Shortly after the birth of their first grandchild, the Sanders began to look more seriously at the Hill Country. Gail was pretty locked in on retiring to Austin, but David wasn’t. He says, “We did Austin, and there were some pretty areas, but all I saw was traffic. I told Gail that I had been in traffic for 30 years; I don’t want to retire into traffic.” Quickly, the couple came to look at Cordillera Ranch, and David was in love. Gail, however, figured that they were in the middle of nowhere. Luckily, they found a great solution in the Di Lusso Villas. Gail explains, “Gary Peterson brought us up to the villas cause he knew I wanted a view. He took us over to the model home, and I was just wowed by the view! I liked the whole concept, the neighborhood feel, and the whole idea. It was neighborhood living in the country.” David adds, “I was just so stuck on being here, I didn’t care where we lived at that point. We came back for another trip, and we chose the lot. And from there, we hooked up with Gabe and his team at Pasadera Builders, but this particular model wouldn’t fit on the lot. Gabe went back and was able to make the house fit so that we could look north. He was able to make the house fit in the direction we wanted, and it’s been fantastic.”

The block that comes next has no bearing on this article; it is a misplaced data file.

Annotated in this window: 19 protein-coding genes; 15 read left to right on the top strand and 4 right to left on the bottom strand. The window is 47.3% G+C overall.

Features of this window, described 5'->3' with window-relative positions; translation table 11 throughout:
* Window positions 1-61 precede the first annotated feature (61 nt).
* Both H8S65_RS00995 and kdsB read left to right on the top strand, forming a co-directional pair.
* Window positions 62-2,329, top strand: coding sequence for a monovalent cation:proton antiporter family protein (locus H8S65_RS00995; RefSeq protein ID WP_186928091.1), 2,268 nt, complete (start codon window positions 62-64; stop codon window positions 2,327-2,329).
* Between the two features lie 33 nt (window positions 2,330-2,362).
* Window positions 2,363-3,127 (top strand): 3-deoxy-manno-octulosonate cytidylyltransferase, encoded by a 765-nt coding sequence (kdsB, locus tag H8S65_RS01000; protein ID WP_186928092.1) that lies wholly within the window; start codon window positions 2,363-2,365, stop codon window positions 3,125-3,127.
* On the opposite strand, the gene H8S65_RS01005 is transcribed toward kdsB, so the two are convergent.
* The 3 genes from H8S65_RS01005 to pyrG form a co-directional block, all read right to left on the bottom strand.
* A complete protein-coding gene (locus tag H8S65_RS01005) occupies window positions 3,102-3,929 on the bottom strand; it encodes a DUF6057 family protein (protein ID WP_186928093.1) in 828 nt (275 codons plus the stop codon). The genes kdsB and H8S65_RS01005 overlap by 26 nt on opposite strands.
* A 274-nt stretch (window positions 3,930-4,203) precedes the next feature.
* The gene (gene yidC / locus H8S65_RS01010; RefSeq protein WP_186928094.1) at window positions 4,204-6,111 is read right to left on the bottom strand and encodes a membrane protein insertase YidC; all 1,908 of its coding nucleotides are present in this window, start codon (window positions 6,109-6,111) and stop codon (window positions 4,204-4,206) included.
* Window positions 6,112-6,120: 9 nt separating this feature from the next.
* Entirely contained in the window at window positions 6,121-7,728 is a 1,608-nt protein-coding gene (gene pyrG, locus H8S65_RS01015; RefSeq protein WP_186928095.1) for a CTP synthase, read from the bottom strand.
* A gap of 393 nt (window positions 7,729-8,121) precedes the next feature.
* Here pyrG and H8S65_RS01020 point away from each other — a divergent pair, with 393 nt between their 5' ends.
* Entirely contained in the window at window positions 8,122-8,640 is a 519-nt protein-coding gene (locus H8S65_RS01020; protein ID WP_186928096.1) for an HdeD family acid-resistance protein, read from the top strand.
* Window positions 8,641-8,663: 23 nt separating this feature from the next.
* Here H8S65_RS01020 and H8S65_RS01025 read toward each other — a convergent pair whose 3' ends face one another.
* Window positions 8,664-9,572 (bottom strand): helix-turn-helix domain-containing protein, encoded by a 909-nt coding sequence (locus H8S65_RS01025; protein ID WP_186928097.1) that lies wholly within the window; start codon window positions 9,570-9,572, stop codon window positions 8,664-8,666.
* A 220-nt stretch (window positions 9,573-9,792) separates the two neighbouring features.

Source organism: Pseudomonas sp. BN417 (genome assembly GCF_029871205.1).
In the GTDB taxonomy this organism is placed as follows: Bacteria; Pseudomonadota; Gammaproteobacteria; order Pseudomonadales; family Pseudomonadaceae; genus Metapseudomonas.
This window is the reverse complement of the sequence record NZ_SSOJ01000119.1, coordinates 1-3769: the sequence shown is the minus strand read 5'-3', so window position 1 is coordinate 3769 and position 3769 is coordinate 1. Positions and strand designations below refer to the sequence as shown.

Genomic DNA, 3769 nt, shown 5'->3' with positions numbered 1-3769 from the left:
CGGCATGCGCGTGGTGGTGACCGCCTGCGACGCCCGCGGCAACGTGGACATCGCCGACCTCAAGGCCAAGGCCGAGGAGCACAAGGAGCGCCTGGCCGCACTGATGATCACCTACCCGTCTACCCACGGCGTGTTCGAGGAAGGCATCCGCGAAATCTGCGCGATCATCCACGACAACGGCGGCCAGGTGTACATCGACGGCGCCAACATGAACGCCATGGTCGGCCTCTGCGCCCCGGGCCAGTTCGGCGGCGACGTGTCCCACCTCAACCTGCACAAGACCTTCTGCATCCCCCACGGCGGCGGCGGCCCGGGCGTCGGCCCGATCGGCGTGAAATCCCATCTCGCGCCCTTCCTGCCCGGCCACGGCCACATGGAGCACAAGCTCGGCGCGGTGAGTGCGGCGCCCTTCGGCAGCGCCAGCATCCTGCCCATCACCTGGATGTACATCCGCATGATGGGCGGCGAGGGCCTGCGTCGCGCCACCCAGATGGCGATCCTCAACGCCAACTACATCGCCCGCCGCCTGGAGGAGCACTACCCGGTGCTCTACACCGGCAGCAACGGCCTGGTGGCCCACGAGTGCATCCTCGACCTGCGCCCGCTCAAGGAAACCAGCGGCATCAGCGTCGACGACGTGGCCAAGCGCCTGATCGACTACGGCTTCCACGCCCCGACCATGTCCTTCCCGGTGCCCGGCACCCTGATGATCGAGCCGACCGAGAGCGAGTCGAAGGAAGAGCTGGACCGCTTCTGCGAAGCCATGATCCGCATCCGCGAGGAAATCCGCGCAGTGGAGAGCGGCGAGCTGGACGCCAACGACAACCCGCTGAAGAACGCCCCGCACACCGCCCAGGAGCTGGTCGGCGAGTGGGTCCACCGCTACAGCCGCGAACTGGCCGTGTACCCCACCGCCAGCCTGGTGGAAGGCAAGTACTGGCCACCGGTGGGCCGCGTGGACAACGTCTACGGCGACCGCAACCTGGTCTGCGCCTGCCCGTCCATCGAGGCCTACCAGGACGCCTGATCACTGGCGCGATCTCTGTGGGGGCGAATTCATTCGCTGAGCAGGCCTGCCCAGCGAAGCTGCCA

At that time, the couple was still living in Dallas, and a short year later, put the house up for sale. While they expected the sale to take some time, it sold in 3 days. David continues, “Gabe broke ground quickly, and so we moved into a rental, got the house going, and everything moved quickly. Gabe has been fantastic to work with, and even with the distances between us to Dallas, he communicated with us greatly and it’s just been a pleasure through each step in the process. We would come through every two or three weeks, and when you’re that far away, you have to have a lot of trust in your builder. When we were still in the decision process, Gabe took us to some of his other homes he was working on, and he was more proud of what was behind the walls than what was outside the walls. He was so proud of how well constructed the homes were, and we firmly believe nobody has a home that is better finished than what Gabe builds.”

As the couple moved into their new home, Gail was anxious. “I cried all the way here. We knew only two people here, and I was so nervous of being out here alone. However, so quickly I saw that there is something to do here every day, and boredom is not an option.” David adds, “I got into the men’s bible study here, and they have a lot of the same appreciation for the community, and their bond, and their journeys that bring us all together is great. We drive the golf cart up to the club and just cruise around, and it’s an absolute blast. It’s such a friendly place. I’ve tried to explain just how the Cordillera Ranch lifestyle is to my friends back in the Dallas area, and you just can’t do it. It’s just a really blessed place and you have to be here to understand that.”